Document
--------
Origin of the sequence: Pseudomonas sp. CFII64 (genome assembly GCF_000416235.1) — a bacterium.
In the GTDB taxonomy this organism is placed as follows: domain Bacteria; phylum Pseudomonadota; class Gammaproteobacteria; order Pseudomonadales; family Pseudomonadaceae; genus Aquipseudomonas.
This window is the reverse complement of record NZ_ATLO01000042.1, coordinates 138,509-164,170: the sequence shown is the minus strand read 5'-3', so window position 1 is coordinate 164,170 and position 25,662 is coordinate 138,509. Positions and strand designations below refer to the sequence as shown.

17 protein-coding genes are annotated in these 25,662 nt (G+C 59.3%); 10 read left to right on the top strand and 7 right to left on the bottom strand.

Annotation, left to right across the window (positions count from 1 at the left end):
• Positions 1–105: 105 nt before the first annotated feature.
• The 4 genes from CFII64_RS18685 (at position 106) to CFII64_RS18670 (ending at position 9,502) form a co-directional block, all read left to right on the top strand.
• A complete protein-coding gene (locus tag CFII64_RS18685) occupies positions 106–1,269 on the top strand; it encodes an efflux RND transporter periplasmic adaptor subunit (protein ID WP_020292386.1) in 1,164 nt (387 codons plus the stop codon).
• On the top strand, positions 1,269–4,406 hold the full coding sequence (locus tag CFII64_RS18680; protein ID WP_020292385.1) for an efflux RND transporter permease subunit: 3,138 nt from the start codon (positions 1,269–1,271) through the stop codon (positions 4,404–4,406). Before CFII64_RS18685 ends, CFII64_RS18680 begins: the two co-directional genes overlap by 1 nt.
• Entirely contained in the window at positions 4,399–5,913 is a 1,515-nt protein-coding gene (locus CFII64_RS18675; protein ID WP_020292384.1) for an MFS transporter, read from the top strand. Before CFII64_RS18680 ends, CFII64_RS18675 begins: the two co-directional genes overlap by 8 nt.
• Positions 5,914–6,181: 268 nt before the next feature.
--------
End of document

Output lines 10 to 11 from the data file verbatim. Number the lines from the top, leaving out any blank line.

• Entirely contained in the window at positions 4,399–5,913 is a 1,515-nt protein-coding gene (locus CFII64_RS18675; protein ID WP_020292384.1) for an MFS transporter, read from the top strand. Before CFII64_RS18680 ends, CFII64_RS18675 begins: the two co-directional genes overlap by 8 nt.
• Positions 5,914–6,181: 268 nt before the next feature.